Hippy Sippy consisted of tiny chocolate balls packaged in a container that looked like a hypodermic needle. The chocolate balls were sucked out through the "needle." The candy was introduced in 1968, but was pulled from shelves within a year because of popular outrage.
It reminds me of the Chilly Bang! Bang! juice-filled squirt gun
More info: Box Vox
Camden Courier-Post - Oct 19, 1968
Sgt. Joseph Mitlof of the NYPD realized that the 30 cups of coffee a day he was drinking might have been contributing to his anxiety problems. In fact, he was suffering from "caffeinism."
Tallahassee Democrat - Mar 20, 1985
I had never heard of such a thing as "caffeinism," but it turns out the term is over 100 years old. A 1979 article in the Journal of Applied Behavior Analysis
offered the following definition:
Caffeinism describes a set of behavioral and physiological symptoms caused by the excessive consumption of caffeine-containing substances. The symptoms include nervous irritability, tremulousness, occasional muscle twitchings, insomnia, sensory disturbances, tachypnea (an abnormally rapid rate of breathing), palpitations, flushing, arrhythmias (an alteration or abnormality of normal cardiac rhythm), diureses, and gastrointestinal disturbances. Individuals suffering from caffeinism are sometimes misdiagnosed as anxiety neurotics because of the similarity of the symptoms. The deleterious effects of caffeine on humans also may include increasing the possibility of coronary heart disease in susceptible persons, promoting the progress of atherosclerosis and affecting chromosomal structure or action.
Burlington Daily Times - Mar 5, 1968
I only drink one cup of coffee a day, first thing in the morning. I think I'm good.
Same method, 95 years apart.
The Pittsburgh Press - Mar 8, 1922
Pigeon caught with backpack of drugs
BBC News - May 25, 2017
I had never heard of "reverse tolerance"
before, but apparently it's a real thing. It describes a condition in which some habitual users of a drug will, over time, require less of the drug (instead of more) to achieve the same effect. It's most often discussed with reference to marijuana, but sometimes alcohol also.
One theory is that marijuana accumulates in the body for a long time and that's what produces the effect -- i.e. you think you may be having just a little, but you've already got a lot in you. Another theory is that it's just a psychological illusion. As users become more familiar with how to smoke it, they do so more efficiently and learn to identify the effects earlier. Therefore, they think they need less to achieve the same effect.
When people develop a reverse tolerance to alchol, it's usually because of liver damage. They lose the ability to break down alcohol, so a little bit produces a big effect.
Minneapolis Star Tribune - Dec 18, 1970
St. Cloud Times - Feb 17, 1973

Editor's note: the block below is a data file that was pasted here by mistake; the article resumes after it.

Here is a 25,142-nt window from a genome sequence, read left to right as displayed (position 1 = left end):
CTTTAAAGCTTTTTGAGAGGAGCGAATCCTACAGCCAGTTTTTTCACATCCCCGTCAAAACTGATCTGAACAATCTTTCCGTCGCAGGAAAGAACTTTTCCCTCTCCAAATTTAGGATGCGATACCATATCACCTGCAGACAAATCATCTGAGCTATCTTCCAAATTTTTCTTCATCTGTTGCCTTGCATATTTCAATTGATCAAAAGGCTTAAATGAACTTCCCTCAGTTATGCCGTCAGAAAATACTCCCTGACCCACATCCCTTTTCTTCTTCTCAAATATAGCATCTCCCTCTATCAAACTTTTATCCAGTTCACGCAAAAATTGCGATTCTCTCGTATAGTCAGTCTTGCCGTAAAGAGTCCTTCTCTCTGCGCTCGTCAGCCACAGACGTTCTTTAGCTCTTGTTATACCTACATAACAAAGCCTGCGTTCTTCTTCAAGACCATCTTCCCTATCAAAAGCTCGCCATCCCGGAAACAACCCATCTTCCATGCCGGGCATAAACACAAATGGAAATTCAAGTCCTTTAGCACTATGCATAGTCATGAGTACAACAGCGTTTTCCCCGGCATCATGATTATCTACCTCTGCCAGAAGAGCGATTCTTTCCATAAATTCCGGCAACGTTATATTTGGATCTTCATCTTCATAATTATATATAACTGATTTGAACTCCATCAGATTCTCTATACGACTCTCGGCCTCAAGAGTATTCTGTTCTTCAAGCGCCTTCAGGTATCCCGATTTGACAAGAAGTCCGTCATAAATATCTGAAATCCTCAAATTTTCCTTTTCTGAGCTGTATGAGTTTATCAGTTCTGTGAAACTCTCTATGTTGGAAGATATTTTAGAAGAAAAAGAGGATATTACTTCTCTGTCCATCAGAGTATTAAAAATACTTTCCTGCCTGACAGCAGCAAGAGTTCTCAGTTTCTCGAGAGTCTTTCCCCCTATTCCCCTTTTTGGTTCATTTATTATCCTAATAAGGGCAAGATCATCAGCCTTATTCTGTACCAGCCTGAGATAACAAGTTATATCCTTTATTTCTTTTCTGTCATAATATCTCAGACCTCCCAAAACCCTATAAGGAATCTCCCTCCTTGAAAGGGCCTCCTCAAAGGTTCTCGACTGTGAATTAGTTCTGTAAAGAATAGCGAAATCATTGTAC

(above) is a type of sea bream found in the Mediterranean as well as in temperate areas of the Indian and Pacific Oceans. It has one unusual quality. Eating it can cause hallucinations. For this reason, it's sometimes called the "dreamfish."
People have known about this for a long time. Apparently Sarpa salpa
was occasionally eaten for recreational purposes during the Roman Empire.
A 2006 article in the journal Clinical Toxicology
describes some medical case reports involving dreamfish consumption. For instance, in 1994 a 40-year-old man on vacation in the French Riviera ate some, and the next day the hallucinations began:
he began to experience blurring of vision and hallucinations involving aggressive and screaming animals. Agitation and disorientation led him to seek medical assistance (he was not able to drive anymore as he was seeing giant arthropods around his car). Physical examination upon arrival at the hospital emergency room demonstrated no notable abnormalities: no fever, no sign of focalization or sensory-motor deficit, and normal hemodynamic status except for sinusal tachycardia linked directly to the mental disturbances. During hospitalization, the patient recovered rapidly with complete resolution of symptoms within 36 h post ingestion. He was unable to recall the hallucinatory period.
Similarly, in 2002 a 90-year-old retiree ate some sea bream, again in the French Riviera, and experienced hallucinations involving "human screams and bird squealing."
A case described on Wikipedia
seems to have been far more pleasurable. In 1960, National Geographic photographer Joe Roberts purposefully ate some broiled dreamfish: "he experienced intense hallucinations with a science-fiction theme that included futuristic vehicles, images of space exploration, and monuments marking humanity's first trips into space."
The authors of the Clinical Toxicology
article note that cases of hallucinogenic fish poisoning (ichthyoallyeinotoxism) are often confused with ciguatera poisoning — the latter caused by fish flesh contaminated by "various toxins produced by the benthic dinoflagellate Gambierdiscus toxicus
Ciguatera can also cause hallucinations. However, it may also kill you, whereas you should recover from the dreamfish hallucinations within 36 hours.
(Thanks to hotsauce269 for letting us know about the dreamfish.